Days after IRS officials said in a sworn statement that former top agency employee Lois G. Lerner's computer memory had been wiped clean, the agency put out word to contractors Monday that it needs help to destroy at least another 3,200 hard drives.
The Internal Revenue Service solicitation for "media destruction" services reflects an otherwise routine job to protect sensitive taxpayer information, but it was made while the agency's record destruction practices remain under a sharp congressional spotlight.
Congressional investigators of the IRS targeting of conservative groups have been hampered by the unexplained destruction of emails and other records of Ms. Lerner, the former head of the IRS tax-exempt division and a central figure in the scandal.
The loss of Ms. Lerner's hard drive also raised broader questions about why the tax agency never reported the missing records to the National Archives and Records Administration, as required by the Federal Records Act.
While those questions remained unresolved, IRS officials signaled plans to destroy tens of thousands of additional electronic records.
"After all media are destroyed, they must not be capable of any reuse or information retrieval," IRS officials stated in the contract papers.
Frederick Hill, a spokesman for the House Committee on Oversight and Government Reform, which is investigating the IRS scandal, said the committee has broad concerns about the agency's record-retention practices.
Dan Epstein, executive director of the watchdog group Cause of Action, said rules require the archivist to sign off on the destruction of federal records.
"This solicitation, combined with the failure of the IRS to consult the Archivist about Louis Lerner's hard drive, should put hesitation into any assumption that consultation with the Archivist is happening and prompt a thorough assessment of record retention at the IRS," Mr. Epstein said Monday.
IRS officials did not respond to emails and phone calls about the solicitation, including whether the agency's nonprofit division ever used the computers being destroyed.
Officials also declined to discuss how the IRS preserves records on computers targeted for destruction.
The agency estimates the need to destroy at least 65,464 magnetic tapes, 3,225 hard drives, 5,856 floppy disks and 708 reels, according to procurement records.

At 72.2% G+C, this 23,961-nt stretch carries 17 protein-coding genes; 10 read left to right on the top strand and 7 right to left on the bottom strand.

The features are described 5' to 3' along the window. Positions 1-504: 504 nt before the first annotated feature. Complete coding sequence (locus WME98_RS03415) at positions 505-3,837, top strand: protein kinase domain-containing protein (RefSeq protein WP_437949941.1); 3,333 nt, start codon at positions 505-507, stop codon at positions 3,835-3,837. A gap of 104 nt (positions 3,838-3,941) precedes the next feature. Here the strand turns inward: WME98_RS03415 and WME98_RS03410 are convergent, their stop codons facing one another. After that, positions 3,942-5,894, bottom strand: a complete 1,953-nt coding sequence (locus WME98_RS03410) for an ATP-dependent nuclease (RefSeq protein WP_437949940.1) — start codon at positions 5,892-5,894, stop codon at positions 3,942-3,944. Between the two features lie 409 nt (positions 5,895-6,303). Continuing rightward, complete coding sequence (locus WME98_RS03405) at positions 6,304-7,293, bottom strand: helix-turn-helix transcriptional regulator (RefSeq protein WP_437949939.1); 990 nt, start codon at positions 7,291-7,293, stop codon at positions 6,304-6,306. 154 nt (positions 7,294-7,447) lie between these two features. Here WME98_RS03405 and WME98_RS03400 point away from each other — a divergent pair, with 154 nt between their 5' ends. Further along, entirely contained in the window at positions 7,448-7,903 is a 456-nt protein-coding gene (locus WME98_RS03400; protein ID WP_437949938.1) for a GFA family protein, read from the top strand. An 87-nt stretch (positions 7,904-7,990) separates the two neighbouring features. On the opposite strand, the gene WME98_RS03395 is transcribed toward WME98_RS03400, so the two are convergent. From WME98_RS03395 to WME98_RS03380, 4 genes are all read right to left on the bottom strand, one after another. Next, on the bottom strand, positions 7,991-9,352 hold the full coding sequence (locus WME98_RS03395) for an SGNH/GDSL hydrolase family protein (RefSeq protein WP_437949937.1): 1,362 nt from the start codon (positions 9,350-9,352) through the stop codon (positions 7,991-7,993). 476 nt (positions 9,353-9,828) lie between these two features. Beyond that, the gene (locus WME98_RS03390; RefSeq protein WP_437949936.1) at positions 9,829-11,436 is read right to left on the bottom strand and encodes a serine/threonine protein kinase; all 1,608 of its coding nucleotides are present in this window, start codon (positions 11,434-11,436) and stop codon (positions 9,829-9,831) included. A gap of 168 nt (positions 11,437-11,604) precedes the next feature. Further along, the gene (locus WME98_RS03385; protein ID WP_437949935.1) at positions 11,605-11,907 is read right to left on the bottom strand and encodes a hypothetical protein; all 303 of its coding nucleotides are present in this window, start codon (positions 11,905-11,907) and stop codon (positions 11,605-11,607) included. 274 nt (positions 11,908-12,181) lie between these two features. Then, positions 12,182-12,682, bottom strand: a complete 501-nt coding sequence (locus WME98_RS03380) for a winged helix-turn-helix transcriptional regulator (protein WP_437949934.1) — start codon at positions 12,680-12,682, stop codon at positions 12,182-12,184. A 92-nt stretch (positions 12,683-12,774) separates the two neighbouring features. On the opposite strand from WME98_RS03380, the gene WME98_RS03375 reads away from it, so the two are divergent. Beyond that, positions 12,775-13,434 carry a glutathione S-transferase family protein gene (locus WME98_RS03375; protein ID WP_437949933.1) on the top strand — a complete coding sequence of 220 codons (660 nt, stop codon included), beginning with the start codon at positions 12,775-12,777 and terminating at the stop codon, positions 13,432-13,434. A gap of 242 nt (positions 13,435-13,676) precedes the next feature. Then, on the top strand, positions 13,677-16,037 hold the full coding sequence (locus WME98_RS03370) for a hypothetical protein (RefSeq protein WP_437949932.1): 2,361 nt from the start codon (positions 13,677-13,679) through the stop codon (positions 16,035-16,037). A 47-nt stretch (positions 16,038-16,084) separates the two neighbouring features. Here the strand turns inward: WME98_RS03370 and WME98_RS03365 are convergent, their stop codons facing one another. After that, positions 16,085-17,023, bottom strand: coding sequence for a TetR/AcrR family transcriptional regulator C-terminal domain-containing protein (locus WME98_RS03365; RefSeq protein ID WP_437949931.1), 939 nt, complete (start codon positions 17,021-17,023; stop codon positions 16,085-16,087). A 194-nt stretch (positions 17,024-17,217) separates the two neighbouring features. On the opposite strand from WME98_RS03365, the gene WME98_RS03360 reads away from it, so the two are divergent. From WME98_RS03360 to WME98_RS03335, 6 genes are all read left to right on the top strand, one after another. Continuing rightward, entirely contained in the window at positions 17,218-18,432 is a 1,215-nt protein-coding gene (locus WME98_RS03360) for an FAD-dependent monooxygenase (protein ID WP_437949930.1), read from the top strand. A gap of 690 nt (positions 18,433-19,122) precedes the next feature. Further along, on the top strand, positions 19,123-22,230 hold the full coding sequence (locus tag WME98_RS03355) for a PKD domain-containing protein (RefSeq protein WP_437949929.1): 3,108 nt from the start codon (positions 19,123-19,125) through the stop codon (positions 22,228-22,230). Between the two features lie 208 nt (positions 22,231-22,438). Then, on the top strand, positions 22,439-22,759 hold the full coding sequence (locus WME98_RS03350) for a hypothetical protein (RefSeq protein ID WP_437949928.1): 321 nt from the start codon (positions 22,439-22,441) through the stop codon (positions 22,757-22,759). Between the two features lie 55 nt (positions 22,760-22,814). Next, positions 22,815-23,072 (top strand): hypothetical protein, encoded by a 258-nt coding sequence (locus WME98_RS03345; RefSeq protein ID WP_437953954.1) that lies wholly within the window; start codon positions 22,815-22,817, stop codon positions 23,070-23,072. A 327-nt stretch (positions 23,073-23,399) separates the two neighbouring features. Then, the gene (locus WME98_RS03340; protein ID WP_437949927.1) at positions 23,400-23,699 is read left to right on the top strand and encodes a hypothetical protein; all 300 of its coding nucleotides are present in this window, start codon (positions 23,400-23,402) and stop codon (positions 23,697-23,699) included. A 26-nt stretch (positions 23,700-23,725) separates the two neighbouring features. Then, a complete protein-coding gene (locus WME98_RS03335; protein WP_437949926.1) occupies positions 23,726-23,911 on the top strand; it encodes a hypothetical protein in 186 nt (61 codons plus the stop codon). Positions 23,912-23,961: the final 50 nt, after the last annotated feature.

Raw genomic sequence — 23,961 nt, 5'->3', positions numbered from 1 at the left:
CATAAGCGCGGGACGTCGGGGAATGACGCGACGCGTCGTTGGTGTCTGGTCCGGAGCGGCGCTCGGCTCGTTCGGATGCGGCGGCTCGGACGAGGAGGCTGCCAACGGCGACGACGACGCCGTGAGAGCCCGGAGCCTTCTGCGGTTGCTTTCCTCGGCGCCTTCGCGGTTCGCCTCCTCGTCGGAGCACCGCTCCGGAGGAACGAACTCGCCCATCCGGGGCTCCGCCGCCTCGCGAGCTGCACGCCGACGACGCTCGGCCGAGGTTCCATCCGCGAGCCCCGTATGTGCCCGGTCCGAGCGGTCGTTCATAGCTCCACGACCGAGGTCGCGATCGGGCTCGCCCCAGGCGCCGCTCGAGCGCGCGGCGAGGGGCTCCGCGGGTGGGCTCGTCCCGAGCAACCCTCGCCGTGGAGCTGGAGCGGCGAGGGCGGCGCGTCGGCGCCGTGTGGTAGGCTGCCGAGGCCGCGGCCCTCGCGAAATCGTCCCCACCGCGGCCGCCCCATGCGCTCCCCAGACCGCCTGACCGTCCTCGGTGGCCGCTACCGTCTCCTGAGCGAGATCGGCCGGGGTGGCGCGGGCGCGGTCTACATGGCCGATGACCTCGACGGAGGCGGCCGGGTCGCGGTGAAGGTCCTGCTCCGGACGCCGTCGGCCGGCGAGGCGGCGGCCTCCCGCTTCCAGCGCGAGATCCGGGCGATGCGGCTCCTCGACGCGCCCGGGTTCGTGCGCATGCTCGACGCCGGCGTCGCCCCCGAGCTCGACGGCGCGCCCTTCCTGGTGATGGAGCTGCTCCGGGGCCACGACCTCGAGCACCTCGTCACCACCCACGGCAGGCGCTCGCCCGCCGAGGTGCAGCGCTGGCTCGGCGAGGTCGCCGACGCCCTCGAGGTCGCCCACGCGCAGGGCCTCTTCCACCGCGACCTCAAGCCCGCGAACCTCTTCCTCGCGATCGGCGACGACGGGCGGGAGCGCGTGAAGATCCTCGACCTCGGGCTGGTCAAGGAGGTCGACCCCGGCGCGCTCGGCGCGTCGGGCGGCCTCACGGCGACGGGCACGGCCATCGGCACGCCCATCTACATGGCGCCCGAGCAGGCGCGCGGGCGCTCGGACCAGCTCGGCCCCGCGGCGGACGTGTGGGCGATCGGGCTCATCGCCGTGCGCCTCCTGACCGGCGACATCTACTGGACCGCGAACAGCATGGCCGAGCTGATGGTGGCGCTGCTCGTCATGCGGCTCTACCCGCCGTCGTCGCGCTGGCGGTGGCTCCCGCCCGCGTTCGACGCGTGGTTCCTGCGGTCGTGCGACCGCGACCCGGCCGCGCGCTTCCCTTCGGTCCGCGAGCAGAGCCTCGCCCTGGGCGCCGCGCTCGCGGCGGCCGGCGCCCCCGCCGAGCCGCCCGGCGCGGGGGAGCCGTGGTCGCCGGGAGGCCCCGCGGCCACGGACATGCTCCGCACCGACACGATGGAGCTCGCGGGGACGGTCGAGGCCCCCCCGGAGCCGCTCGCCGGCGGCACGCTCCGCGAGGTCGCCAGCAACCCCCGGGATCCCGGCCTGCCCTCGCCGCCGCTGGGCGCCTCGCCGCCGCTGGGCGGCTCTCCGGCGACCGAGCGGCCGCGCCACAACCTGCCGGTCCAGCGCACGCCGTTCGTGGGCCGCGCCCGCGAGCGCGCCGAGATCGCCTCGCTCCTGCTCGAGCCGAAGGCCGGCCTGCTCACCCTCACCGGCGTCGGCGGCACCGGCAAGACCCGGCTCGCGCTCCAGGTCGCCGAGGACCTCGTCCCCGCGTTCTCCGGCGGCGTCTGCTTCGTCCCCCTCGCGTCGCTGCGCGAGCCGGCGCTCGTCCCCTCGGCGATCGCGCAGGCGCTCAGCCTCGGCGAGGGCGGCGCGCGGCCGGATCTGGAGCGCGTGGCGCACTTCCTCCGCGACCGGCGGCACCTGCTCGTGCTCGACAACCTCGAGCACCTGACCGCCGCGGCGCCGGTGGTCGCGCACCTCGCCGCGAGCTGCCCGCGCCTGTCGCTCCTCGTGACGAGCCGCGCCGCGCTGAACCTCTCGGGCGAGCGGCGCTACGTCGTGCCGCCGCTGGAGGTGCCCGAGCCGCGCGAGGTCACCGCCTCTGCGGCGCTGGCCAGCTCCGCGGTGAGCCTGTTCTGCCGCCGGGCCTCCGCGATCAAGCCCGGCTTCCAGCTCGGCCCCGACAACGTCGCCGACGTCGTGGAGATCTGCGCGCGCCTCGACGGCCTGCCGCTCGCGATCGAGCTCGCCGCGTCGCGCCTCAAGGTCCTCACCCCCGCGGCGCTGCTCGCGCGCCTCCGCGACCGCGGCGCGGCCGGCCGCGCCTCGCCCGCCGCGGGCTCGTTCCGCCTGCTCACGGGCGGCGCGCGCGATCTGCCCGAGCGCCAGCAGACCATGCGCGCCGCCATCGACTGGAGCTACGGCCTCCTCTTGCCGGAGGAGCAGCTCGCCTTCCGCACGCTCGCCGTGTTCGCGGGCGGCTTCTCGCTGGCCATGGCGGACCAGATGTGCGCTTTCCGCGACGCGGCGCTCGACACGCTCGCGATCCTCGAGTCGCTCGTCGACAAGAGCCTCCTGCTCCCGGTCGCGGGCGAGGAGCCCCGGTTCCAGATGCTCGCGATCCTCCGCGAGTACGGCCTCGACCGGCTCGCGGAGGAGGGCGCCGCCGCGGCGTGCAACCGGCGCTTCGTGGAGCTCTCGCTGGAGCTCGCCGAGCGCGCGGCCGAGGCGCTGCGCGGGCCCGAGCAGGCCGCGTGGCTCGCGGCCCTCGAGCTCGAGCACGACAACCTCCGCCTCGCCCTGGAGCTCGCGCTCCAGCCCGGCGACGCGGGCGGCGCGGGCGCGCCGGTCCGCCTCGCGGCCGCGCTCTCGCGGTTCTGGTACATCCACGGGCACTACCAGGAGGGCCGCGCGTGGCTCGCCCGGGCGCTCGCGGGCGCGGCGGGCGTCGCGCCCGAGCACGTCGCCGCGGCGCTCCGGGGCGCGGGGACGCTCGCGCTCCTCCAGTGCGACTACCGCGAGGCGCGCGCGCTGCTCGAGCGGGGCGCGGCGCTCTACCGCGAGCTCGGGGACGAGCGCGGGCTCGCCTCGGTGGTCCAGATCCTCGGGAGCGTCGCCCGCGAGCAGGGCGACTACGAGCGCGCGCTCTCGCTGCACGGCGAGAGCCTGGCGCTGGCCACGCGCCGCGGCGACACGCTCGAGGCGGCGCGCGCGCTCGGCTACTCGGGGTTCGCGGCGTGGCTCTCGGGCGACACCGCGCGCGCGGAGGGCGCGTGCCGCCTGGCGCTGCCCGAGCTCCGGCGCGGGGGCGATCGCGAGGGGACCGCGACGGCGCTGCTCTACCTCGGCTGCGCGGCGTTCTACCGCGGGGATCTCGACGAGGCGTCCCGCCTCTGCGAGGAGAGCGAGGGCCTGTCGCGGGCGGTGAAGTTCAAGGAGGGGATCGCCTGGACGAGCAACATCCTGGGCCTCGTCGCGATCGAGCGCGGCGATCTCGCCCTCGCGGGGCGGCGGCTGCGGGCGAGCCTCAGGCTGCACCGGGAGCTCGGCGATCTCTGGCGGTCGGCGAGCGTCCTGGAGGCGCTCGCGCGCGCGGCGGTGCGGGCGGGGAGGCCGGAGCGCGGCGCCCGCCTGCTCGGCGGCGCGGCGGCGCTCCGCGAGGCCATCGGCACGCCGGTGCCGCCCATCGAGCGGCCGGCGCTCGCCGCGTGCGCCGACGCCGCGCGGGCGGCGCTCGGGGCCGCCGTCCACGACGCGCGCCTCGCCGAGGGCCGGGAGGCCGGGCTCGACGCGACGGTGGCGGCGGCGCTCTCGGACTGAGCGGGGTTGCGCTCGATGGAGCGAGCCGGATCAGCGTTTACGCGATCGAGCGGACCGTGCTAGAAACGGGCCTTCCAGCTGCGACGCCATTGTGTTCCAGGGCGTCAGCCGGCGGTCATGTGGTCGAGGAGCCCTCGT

About 500,000 pieces of electronic data — including cassette tapes, reels, CDs, hard drives and USB media — have been collected since 2008, according to the IRS solicitation.
"Due to system changes, a significant amount of electronic portable media containing [personally identifiable information] and potentially sensitive but unclassified data such as taxpayer return information is being collected at IRS facilities and locked in secure storage areas awaiting destruction," officials wrote in a statement of work attached to the solicitation.
The IRS disclosed last week that it relies on contractors to recycle computer equipment. The revelation was made in an affidavit filed in a federal lawsuit in Washington by True the Vote, a conservative group that says it has been scrutinized by the IRS.
Stephen Manning, IRS deputy chief information officer, said in federal court in Washington that officials tried but failed to retrieve Ms. Lerner's records. He said the agency's internal computer "help desk" received word on June 13, 2011, that the hard drive on Ms. Lerner's laptop wasn't working properly and subsequent efforts to preserve data "were unsuccessful."
The computer has been wiped clean and recycled, he said, and officials have lost track of it because they don't keep track of hard drives by serial number.
Ms. Lerner's computer isn't the only crash of a hard drive that congressional investigators have encountered in their attempt to reconstruct record trails.
Last week, Republican senators sent a letter to Archivist of the United States David Ferriero after receiving reports that an Environmental Protection Agency official's hard drive had crashed just as congressional investigators began looking into questions about the EPA's review of an Alaska mining project.
Investigators sought computer records of a former EPA official, Phillip North, who later fled the country. More than a year after his retirement, senators said, EPA officials belatedly told the National Archives and Records Administration that they failed to preserve Mr. North's computer records.
"First the IRS, and now the EPA — these hard-drive crashes seem to be a growing epidemic throughout the administration," Sen. David Vitter, Louisiana Republican, said in a statement. "This 'dog ate my homework' excuse is getting ridiculous."
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